Hepatitis C is an infection of the liver caused by a virus called "hepatitis C virus" (HCV), an RNA virus. Before this virus was identified (in 1989), many cases of hepatitis C infection were simply termed "non-A non-B hepatitis" (NANBH).
HCV may damage liver cells directly, or liver cells may get damaged when the body's immune system fights the virus. The immune system often has trouble eliminating the virus because HCV is very sneaky; it constantly changes parts of its protein structure (forming "quasi-species") so that the human immune system cannot fight it effectively. By evading the immune system, HCV causes long-term (chronic) infection of the liver with low-grade liver cell damage (chronic hepatitis).
HCV is spread by infected blood and body fluids. Many cases of hepatitis C are likely from transfusion of contaminated blood products. Intravenous drug use is an important way by which one might acquire HCV infection. High-risk sexual behaviors may lead to transmission of HCV. Vertical transmission of HCV from mother to child during pregnancy or delivery also may occur.
Compared to adults, children tend to have a shorter duration of infection. Thus, their disease tends to be milder, and they usually feel fine. However, doctors worry that in time children with hepatitis C infection will develop severe liver damage and scarring. On the other hand, some children seem to have cleared their infection without any treatment. There is still a lot to learn about how this disease affects children.
During pregnancy, mothers pass their antibodies to their babies. These antibodies are meant to protect the baby until his/her own antibodies can develop. It is expected that maternal antibodies of HCV disappear within the baby's first 18 months of life.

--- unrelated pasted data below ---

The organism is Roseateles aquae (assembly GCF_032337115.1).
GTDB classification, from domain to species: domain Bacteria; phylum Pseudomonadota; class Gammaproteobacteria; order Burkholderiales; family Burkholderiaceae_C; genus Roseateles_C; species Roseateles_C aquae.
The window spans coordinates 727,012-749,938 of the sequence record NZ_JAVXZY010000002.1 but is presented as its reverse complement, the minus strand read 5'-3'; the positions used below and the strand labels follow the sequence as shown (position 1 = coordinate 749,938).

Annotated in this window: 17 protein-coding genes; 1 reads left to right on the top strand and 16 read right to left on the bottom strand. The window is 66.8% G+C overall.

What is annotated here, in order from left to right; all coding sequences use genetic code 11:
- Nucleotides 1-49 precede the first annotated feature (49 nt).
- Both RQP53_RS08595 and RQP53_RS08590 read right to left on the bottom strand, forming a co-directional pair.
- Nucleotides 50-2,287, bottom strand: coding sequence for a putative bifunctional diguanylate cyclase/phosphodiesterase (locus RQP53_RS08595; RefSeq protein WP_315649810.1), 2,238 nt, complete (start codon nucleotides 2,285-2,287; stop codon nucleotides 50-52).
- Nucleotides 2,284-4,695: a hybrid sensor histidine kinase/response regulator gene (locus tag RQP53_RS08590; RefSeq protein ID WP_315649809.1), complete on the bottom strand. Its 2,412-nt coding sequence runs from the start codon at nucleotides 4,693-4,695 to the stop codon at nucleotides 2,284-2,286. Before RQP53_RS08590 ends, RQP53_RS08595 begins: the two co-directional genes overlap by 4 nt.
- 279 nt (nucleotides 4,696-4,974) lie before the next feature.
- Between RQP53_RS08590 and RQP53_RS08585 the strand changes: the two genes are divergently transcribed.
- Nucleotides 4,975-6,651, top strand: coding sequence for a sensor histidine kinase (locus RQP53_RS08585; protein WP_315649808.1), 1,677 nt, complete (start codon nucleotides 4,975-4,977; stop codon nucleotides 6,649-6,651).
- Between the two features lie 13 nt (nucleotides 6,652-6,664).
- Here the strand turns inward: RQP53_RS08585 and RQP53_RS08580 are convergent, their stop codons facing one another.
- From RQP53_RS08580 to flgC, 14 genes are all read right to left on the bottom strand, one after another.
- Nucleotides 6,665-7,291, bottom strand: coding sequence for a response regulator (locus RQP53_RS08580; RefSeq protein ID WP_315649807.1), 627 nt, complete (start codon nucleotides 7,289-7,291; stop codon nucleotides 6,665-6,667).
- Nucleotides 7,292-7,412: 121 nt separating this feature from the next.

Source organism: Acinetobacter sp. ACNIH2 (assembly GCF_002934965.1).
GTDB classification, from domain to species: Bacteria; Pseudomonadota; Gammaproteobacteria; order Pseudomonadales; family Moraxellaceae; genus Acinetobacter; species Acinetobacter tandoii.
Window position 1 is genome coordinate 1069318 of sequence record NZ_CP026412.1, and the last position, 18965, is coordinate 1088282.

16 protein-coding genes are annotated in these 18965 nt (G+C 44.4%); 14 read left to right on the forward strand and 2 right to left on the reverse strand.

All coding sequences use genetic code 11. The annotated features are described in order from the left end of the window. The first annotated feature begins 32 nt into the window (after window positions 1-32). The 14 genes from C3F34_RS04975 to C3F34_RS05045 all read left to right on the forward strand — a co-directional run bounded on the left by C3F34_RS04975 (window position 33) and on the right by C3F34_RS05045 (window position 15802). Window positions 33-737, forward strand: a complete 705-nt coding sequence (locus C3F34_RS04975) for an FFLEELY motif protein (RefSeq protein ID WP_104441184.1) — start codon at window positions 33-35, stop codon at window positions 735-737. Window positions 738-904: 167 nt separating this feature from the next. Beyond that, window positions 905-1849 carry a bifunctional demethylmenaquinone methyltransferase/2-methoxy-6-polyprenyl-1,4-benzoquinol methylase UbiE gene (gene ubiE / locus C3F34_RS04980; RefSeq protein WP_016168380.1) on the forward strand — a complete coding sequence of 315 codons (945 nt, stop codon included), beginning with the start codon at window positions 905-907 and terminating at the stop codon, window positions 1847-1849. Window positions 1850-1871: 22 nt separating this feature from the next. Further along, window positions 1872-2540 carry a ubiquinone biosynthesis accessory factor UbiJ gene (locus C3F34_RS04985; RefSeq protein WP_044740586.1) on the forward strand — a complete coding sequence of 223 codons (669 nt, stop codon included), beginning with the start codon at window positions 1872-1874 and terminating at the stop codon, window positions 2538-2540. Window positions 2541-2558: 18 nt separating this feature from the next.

Most people find out they have hepatitis C after blood testing finds that they have antibodies to the virus (anti-HCV), which shows that the immune system has been exposed to the virus. At this point, further testing is done (see What will doctors do for me if I have hepatitis C?).
Children with hepatitis C infection need to be monitored. Each time your child is seen in a clinic, your child will be asked about how he/she is feeling and be examined. Blood tests are helpful to see how your child's liver is doing. Blood testing also can look for antibodies to the virus (anti-HCV), which reflect the body's exposure to the virus. Testing for the actual virus (HCV RNA) also may be done.
Your doctor may suggest that a liver biopsy be performed; this procedure involves taking a tiny sample of your child's liver so that it may be analyzed under the microscope. The liver biopsy is the most direct way of seeing if there is significant liver damage.
Interferon-alpha is given by injection regularly for 6 to 12 months to try to cure the infection. In adults, this drug works initially in some patients; however, many patients relapse after the drug is stopped, and the hepatitis C infection comes back. In most patients, treatment with interferon-alpha fails. This drug has side effects that are similar to flu-like symptoms. Patients taking interferon-alpha need to be monitored carefully.
Recently, it has been learned that two drugs are better than one. Ribavirin, combined with interferon-alpha, appears to cure around 30% to 50% of adults with chronic hepatitis C. Ribavirin is taken by mouth once or twice a day. It also needs to be taken for a long time, usually for as long as the interferon-alpha is given. The combination of ribavirin and interferon-alpha is being tested in children.
Decisions to treat HCV infection should be discussed with us. The currently available treatments take a long time and demand a strong commitment. In addition, the success rates are mediocre. Efforts are ongoing to find better combinations of drugs that will be more effective at curing chronic hepatitis C.